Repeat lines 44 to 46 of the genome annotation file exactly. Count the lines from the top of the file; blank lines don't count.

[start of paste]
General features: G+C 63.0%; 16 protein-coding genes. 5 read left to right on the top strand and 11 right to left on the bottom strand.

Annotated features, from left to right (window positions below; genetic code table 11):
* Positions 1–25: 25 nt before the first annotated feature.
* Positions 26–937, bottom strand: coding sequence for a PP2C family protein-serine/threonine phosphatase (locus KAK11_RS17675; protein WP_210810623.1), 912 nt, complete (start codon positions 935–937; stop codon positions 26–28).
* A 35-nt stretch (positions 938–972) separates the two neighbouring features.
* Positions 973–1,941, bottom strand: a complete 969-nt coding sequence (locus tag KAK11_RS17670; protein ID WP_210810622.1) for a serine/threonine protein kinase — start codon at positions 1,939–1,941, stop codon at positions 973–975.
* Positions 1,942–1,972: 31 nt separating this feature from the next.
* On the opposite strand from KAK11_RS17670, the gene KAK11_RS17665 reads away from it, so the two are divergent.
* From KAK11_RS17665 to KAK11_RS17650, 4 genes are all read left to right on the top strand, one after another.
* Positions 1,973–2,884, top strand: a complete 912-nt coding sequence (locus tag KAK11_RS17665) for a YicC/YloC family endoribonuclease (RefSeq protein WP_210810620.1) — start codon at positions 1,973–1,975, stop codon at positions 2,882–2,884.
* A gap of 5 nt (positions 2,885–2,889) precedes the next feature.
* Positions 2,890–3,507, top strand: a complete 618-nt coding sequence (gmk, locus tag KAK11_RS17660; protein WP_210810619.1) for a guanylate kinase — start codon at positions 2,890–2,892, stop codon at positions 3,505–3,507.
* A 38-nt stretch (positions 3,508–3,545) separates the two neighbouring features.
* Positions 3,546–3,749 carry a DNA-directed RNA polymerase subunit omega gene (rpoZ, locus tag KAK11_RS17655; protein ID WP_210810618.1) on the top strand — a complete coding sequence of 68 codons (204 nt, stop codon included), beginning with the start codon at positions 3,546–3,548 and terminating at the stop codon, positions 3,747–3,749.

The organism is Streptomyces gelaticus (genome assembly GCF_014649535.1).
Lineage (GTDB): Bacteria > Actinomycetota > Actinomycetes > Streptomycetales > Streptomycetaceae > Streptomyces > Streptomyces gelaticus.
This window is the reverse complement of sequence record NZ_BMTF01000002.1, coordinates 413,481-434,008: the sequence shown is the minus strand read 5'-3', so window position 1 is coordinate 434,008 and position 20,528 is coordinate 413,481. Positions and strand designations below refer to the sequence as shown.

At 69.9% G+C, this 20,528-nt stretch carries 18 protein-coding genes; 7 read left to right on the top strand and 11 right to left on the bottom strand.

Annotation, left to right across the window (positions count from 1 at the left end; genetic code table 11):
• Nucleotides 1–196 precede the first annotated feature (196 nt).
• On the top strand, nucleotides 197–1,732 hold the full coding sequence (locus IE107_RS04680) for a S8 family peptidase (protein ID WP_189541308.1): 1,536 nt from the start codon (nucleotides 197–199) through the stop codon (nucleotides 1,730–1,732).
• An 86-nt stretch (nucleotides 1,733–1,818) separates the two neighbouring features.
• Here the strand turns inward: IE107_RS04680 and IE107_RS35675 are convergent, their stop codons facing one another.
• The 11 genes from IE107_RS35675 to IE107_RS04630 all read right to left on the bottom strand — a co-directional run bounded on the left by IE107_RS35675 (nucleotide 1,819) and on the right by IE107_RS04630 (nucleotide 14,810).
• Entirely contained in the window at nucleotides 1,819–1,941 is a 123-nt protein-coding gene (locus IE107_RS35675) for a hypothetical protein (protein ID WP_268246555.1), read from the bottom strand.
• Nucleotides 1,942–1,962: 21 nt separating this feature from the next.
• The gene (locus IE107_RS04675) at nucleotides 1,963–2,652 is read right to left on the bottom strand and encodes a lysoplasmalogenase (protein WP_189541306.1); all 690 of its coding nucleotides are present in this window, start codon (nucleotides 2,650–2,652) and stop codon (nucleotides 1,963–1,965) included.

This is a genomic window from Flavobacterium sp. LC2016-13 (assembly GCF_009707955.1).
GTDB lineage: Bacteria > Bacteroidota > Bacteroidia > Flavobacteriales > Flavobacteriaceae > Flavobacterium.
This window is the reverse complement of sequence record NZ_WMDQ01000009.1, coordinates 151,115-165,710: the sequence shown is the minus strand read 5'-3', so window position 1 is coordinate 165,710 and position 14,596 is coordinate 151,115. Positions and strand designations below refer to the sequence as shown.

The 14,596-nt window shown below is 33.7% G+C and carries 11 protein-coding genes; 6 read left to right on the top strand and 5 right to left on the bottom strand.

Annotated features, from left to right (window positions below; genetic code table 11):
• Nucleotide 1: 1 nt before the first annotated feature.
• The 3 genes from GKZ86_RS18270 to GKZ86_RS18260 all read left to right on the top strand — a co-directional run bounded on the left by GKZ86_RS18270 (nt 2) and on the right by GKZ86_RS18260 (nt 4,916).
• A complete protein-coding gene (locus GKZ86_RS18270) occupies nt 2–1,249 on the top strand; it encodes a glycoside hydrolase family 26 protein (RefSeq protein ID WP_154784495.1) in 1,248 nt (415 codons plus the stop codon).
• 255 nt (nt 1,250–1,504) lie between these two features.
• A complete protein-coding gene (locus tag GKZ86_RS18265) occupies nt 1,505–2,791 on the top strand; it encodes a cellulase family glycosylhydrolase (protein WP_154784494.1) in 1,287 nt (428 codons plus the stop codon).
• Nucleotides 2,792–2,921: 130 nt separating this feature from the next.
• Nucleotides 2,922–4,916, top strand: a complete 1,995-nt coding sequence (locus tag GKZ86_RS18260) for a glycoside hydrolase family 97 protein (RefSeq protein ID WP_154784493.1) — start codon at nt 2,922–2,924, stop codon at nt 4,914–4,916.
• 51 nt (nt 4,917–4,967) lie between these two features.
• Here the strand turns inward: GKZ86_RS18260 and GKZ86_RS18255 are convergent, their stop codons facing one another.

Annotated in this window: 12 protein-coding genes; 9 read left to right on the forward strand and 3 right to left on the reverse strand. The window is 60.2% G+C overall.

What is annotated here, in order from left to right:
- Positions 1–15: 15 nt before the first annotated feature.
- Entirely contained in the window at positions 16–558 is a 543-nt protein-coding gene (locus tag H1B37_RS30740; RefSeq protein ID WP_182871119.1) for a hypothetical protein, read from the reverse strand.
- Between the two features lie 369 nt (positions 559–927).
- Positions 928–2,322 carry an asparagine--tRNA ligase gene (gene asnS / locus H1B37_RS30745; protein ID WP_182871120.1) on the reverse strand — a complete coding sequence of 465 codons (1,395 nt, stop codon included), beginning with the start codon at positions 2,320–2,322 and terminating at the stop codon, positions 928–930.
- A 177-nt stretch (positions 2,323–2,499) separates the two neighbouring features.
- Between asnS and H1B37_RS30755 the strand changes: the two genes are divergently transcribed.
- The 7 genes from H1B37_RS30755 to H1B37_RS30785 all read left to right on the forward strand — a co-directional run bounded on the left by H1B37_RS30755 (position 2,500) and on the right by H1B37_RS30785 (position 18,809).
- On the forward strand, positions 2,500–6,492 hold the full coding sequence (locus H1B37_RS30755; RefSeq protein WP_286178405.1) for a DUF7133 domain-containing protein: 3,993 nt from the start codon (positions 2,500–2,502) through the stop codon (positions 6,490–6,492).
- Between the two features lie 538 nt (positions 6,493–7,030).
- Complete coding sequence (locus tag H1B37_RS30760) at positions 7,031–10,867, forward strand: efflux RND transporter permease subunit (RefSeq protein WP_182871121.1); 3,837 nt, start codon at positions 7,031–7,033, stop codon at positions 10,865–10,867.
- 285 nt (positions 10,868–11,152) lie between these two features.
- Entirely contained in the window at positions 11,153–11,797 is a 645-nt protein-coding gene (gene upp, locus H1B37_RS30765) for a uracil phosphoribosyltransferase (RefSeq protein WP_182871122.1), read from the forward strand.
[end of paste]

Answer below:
- Positions 1–15: 15 nt before the first annotated feature.
- Entirely contained in the window at positions 16–558 is a 543-nt protein-coding gene (locus tag H1B37_RS30740; RefSeq protein ID WP_182871119.1) for a hypothetical protein, read from the reverse strand.
- Between the two features lie 369 nt (positions 559–927).